BA in Anthropology with a concentration in Applied Anthropology, UNC-Charlotte, 2009
MA in Latin American Studies, UNC-Charlotte, 2013
MA in History, Emory University, 2017
History of Development
"The Usefulness of Land: Agrarian Transformation and Development in 20th Century Valley of Mexico"
I am a doctoral candidate, Emory Graduate Diversity and John Robson Piedmont Sustainability Fellow who specializes in twentieth-century agrarian transformation, land reform, and urban development in the Valley of Mexico. My dissertation focuses on how long-standing native and migrant farmers used agricultural and legal strategies to promote economic productivity and improve environmental conditions on polluted, marginal lands over the last hundred years. While regional studies have been largely about the top-down failures of urban development, my project addresses how development functioned in such extreme environmental conditions and wealth inequality from a gendered, bottom-up framework.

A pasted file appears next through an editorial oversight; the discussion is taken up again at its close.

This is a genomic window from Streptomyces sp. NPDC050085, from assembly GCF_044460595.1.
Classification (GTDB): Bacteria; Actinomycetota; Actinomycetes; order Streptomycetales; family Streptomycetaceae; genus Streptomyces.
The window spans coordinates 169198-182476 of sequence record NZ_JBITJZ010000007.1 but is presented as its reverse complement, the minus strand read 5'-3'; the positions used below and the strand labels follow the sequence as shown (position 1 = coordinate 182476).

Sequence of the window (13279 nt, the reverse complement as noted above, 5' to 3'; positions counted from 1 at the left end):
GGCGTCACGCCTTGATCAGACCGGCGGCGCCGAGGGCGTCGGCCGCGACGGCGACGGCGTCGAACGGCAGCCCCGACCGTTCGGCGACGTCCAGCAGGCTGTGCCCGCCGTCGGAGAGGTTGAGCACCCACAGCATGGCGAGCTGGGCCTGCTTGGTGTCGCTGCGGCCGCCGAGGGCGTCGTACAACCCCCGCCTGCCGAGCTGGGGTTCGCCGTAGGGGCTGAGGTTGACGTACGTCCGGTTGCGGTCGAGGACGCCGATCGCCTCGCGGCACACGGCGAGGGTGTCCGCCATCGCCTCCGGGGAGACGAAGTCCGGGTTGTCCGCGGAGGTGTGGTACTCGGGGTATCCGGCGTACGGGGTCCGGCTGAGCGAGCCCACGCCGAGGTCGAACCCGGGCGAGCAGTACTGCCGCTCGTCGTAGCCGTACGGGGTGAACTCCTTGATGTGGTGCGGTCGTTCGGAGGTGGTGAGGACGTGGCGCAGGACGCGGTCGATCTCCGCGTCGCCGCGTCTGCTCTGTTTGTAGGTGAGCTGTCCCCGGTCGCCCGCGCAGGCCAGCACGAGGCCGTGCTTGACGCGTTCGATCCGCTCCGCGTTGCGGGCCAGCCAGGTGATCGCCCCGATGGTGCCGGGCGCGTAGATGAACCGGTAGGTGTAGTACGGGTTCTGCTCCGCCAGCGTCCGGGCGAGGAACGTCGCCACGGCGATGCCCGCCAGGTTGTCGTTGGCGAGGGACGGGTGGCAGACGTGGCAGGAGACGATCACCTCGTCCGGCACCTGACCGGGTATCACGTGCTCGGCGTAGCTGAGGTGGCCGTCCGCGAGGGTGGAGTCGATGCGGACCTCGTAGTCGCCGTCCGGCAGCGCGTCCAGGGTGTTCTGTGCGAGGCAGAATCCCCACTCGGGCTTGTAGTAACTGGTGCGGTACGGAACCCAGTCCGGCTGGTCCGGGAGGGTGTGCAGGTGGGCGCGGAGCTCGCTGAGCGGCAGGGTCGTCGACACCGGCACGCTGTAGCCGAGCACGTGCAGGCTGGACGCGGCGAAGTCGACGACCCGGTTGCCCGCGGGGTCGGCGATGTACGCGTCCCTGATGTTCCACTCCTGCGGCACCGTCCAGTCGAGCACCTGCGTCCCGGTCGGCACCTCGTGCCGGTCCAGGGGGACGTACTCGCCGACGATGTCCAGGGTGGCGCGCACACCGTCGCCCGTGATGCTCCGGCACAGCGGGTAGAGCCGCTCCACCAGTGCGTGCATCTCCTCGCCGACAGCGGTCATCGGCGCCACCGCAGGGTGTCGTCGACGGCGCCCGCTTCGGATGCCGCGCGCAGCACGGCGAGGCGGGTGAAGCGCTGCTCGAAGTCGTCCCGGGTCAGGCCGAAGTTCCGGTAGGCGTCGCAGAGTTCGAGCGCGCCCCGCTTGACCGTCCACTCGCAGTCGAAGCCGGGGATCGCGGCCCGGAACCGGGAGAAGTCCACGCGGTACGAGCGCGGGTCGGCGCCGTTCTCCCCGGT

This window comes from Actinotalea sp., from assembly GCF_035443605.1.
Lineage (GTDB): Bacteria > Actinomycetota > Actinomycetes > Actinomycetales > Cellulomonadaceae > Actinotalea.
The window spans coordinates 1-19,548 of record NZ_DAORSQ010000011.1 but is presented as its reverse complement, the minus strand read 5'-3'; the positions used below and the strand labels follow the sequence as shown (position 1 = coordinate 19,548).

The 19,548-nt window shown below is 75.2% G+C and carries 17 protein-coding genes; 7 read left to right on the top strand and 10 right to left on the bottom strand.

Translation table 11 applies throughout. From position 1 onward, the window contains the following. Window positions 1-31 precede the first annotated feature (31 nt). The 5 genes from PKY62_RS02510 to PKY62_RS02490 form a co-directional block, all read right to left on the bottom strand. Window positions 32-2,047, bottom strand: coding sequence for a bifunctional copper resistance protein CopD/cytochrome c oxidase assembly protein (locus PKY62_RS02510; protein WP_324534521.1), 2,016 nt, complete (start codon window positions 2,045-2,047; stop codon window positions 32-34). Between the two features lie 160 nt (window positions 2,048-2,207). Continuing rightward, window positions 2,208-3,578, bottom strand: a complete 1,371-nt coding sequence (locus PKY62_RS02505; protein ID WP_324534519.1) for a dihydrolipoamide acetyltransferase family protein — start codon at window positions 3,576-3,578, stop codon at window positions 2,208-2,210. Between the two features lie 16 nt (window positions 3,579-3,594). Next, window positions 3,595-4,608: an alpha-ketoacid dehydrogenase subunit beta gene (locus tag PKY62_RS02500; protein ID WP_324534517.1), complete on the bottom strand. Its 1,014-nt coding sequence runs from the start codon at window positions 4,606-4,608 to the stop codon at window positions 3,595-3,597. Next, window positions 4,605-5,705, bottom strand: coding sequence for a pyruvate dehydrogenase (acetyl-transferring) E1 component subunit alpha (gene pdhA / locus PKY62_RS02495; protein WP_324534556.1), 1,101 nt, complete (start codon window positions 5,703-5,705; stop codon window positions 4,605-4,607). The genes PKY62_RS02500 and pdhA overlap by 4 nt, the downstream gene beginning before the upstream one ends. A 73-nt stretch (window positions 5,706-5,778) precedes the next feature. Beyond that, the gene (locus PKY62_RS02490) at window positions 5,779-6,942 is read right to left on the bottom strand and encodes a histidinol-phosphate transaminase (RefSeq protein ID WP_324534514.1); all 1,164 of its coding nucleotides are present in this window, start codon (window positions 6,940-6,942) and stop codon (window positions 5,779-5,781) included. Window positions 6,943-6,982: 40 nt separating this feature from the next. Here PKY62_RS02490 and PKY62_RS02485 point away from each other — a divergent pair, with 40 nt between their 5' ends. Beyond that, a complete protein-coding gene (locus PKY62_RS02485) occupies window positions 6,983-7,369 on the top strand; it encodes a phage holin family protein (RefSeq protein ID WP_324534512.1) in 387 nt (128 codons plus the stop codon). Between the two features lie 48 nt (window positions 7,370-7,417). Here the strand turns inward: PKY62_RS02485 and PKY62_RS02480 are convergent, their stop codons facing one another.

My passions include environmentalism, first-generation mentorship, and social justice. These themes play integral roles in my pedagogy and research. I have taught History of Mexico, Society and Environment in Latin American History, and Global Farming: Food, Power, and Progress at the UNC-Charlotte and Latin America: A History at Emory. I am a firm believer that creating a supportive space for critical historical analysis allows students to make sense of global inequality and become active agents of change. Over the years, I have received generous support from the James R. Scobie Award (Conference on Latin American History), FLAS Grant in Nahuatl (U.S Department of Education), Council on Latin American and Iberian Studies Scholarship (Yale University), Joseph Mathews Prize (Emory University), and Professional Development Support Funds (Emory University). In 2014, I was awarded a Ford Foundation Predoctoral Fellowship honorable mention. If you have any questions about my research or the graduate program, please feel free to contact me.